Leaders of groups like the Proud Boys and the Three Percenter militia movement also started to whip up their members with bellicose language as their private messaging channels were increasingly filled with plans to rush to Mr. Trump’s aid.
How Times reporters cover politics. We rely on our journalists to be independent observers. So while Times staff members may vote, they are not allowed to endorse or campaign for candidates or political causes. This includes participating in marches or rallies in support of a movement or giving money to, or raising money for, any political candidate or election cause.
New York officials have been discussing security arrangements in and around the Manhattan Criminal Court in case of an indictment of Mr. Trump, according to people with knowledge of the planning, which was first reported by NBC News. He is expected to be charged in connection with hush-money payments his former fixer and lawyer, Michael D. Cohen, made to an adult-film actress who claimed to have had an affair with Mr. Trump.
Early Saturday morning, there was little evidence yet that Mr. Trump’s new demand for protests had been embraced by extremist groups.
But Ali Alexander, a prominent organizer of “Stop the Steal” rallies after the 2020 election, reposted a message on his Telegram channel on Saturday suggesting that he supported mass protest to protect Mr. Trump.
“Previously, I had said if Trump was arrested or under the threat of a perp walk, 100,000 patriots should shut down all routes to Mar-a-Lago,” Mr. Alexander wrote. “Now I’m retired. I’ll pray for him though!”
Lacking the platform provided by the White House or the machinery of a large political campaign, it is unclear how many people Mr. Trump is able to reach, let alone mobilize, using his Truth Social website.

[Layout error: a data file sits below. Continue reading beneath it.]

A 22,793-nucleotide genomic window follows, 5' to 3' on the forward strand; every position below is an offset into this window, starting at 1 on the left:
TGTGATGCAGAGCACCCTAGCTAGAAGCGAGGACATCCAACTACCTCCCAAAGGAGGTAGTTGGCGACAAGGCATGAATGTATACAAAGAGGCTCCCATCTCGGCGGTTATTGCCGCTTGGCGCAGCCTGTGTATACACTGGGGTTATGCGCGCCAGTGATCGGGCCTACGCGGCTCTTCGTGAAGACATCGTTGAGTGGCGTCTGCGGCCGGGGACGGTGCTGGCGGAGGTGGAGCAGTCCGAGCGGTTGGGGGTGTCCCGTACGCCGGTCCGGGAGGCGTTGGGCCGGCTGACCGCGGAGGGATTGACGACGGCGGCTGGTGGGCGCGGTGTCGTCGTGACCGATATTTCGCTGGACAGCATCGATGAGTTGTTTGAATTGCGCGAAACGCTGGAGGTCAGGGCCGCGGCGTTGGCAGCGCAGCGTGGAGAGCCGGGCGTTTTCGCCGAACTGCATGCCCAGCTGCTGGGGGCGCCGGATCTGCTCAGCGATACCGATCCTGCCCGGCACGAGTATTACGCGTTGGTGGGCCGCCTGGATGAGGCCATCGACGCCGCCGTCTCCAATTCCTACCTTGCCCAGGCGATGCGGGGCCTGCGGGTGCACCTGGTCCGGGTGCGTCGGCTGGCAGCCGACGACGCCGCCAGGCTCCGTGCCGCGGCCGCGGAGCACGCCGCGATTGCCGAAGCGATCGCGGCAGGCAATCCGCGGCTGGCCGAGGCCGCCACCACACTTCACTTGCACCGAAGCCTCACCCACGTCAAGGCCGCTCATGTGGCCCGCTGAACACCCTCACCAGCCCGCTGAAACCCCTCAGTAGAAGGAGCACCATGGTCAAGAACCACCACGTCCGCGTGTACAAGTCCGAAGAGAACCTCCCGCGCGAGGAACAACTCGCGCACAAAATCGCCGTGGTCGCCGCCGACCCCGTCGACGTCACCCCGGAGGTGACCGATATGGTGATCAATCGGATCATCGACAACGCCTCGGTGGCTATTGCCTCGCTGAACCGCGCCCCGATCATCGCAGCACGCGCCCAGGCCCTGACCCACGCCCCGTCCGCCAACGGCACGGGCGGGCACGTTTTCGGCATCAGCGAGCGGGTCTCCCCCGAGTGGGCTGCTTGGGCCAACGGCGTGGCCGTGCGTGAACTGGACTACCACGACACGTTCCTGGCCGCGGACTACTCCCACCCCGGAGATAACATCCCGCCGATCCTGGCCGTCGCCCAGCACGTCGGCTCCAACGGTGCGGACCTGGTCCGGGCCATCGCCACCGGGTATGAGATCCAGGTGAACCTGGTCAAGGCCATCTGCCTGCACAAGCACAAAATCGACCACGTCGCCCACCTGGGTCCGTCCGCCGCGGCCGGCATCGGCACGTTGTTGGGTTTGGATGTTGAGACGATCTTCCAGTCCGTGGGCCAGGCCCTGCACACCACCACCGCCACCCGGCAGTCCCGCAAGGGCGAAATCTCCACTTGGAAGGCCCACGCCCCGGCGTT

And it remained unclear if he would repeat his call for action or increase the stakes with more aggressive language. But his political allies made plain this week that they were preparing for a political war on Mr. Bragg.
Some of Mr. Trump’s supporters responded of their own accord with violence after F.B.I. agents, acting on a search warrant, descended on Mar-a-Lago, his private club and residence in Florida, in August and carted away boxes of documents in an investigation into the former president’s handling of classified material.
Days after the search, an armed Ohio man who had posted online about his outrage over what happened at Mar-a-Lago tried to breach the F.B.I.’s field office outside Cincinnati. He was later killed in a standoff with local officers.
The unexpected Saturday morning salvo from the former president provided a preview of the kind of chaos that Mr. Bragg is likely to face if he does move forward with an indictment in the near future.
The district attorney, a former federal prosecutor and deputy New York attorney general, has some history prosecuting low-level public officials. But he is unaccustomed to dealing with a figure as erratic and pugilistic as the former president, and it is unclear how his office will deal with future outbursts from Mr. Trump.
William K. Rashbaum contributed reporting.